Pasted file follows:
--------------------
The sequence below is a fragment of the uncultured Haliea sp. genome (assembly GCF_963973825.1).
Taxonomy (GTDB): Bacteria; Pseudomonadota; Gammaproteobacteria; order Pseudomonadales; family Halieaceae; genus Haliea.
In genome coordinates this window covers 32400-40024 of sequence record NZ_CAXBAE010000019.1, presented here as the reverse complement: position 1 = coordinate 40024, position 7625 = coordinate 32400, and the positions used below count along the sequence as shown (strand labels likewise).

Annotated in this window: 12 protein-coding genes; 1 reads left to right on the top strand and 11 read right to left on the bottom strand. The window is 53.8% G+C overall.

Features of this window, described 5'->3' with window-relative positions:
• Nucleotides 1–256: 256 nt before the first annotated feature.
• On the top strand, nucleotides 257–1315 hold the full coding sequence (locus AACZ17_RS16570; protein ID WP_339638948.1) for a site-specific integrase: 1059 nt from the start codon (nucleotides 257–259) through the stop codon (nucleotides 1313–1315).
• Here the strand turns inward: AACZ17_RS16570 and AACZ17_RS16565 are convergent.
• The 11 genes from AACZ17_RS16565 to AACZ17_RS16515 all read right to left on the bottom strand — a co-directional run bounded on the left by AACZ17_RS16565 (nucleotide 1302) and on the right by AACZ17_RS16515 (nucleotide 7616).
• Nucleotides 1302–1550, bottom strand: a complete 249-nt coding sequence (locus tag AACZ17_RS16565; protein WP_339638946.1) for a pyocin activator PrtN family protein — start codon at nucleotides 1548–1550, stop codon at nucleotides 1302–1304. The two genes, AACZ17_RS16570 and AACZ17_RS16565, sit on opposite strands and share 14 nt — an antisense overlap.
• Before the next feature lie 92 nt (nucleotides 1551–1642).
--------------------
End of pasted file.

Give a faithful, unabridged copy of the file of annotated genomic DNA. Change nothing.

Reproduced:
The sequence below is a fragment of the uncultured Haliea sp. genome (assembly GCF_963973825.1).
Taxonomy (GTDB): Bacteria; Pseudomonadota; Gammaproteobacteria; order Pseudomonadales; family Halieaceae; genus Haliea.
In genome coordinates this window covers 32400-40024 of sequence record NZ_CAXBAE010000019.1, presented here as the reverse complement: position 1 = coordinate 40024, position 7625 = coordinate 32400, and the positions used below count along the sequence as shown (strand labels likewise).

Annotated in this window: 12 protein-coding genes; 1 reads left to right on the top strand and 11 read right to left on the bottom strand. The window is 53.8% G+C overall.

Features of this window, described 5'->3' with window-relative positions:
• Nucleotides 1–256: 256 nt before the first annotated feature.
• On the top strand, nucleotides 257–1315 hold the full coding sequence (locus AACZ17_RS16570; protein ID WP_339638948.1) for a site-specific integrase: 1059 nt from the start codon (nucleotides 257–259) through the stop codon (nucleotides 1313–1315).
• Here the strand turns inward: AACZ17_RS16570 and AACZ17_RS16565 are convergent.
• The 11 genes from AACZ17_RS16565 to AACZ17_RS16515 all read right to left on the bottom strand — a co-directional run bounded on the left by AACZ17_RS16565 (nucleotide 1302) and on the right by AACZ17_RS16515 (nucleotide 7616).
• Nucleotides 1302–1550, bottom strand: a complete 249-nt coding sequence (locus tag AACZ17_RS16565; protein WP_339638946.1) for a pyocin activator PrtN family protein — start codon at nucleotides 1548–1550, stop codon at nucleotides 1302–1304. The two genes, AACZ17_RS16570 and AACZ17_RS16565, sit on opposite strands and share 14 nt — an antisense overlap.
• Before the next feature lie 92 nt (nucleotides 1551–1642).